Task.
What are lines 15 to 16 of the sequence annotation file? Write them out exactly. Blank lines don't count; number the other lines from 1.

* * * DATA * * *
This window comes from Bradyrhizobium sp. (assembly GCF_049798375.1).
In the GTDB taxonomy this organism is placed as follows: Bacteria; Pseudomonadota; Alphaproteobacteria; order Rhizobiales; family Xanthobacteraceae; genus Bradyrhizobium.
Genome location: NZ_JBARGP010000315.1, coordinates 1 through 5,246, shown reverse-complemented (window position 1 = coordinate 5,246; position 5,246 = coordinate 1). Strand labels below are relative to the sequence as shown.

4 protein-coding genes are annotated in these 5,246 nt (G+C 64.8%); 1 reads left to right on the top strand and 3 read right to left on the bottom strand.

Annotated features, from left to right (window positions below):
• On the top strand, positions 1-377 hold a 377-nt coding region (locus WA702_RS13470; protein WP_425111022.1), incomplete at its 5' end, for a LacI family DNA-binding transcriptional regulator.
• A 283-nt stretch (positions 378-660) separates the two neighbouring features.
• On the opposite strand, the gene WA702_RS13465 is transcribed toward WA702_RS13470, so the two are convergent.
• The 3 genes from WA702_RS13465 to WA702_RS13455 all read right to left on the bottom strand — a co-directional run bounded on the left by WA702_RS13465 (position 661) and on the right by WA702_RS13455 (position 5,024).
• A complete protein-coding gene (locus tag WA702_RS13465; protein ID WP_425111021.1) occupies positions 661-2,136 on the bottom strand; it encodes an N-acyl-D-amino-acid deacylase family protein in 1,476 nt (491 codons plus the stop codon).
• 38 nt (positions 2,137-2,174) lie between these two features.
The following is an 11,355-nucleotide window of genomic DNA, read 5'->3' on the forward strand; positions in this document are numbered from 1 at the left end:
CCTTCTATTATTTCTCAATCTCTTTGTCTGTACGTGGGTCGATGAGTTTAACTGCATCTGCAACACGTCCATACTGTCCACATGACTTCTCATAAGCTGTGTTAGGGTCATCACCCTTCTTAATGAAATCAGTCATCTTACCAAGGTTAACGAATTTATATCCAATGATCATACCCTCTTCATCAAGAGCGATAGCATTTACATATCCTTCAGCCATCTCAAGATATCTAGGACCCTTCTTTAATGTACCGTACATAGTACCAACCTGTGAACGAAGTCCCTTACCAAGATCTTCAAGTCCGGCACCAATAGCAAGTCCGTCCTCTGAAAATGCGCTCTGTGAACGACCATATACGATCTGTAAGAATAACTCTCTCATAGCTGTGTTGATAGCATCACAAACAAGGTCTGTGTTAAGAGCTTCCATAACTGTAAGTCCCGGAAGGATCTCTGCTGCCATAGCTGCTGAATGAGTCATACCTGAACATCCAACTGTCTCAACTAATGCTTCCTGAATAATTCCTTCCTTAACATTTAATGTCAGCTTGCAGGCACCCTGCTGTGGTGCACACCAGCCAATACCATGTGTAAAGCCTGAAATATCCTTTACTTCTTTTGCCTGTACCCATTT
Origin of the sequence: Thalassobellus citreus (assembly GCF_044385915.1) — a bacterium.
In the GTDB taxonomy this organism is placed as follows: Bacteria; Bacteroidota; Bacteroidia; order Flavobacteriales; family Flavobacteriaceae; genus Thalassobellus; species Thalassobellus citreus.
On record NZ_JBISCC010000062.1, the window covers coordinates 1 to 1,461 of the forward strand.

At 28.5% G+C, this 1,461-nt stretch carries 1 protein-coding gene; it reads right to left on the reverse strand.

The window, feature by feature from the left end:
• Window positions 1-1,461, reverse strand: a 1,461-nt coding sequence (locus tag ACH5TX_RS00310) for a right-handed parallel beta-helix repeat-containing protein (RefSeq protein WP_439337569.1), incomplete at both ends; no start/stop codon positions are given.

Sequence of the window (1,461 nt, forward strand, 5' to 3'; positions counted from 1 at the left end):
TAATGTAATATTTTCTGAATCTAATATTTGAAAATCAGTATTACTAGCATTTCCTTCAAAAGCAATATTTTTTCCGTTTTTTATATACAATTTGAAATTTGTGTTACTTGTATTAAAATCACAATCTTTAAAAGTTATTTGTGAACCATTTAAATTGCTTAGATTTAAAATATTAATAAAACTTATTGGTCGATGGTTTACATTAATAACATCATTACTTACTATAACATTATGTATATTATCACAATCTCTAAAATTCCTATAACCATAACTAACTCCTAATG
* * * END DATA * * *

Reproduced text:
In the GTDB taxonomy this organism is placed as follows: Bacteria; Bacteroidota; Bacteroidia; order Flavobacteriales; family Flavobacteriaceae; genus Thalassobellus; species Thalassobellus citreus.
On record NZ_JBISCC010000062.1, the window covers coordinates 1 to 1,461 of the forward strand.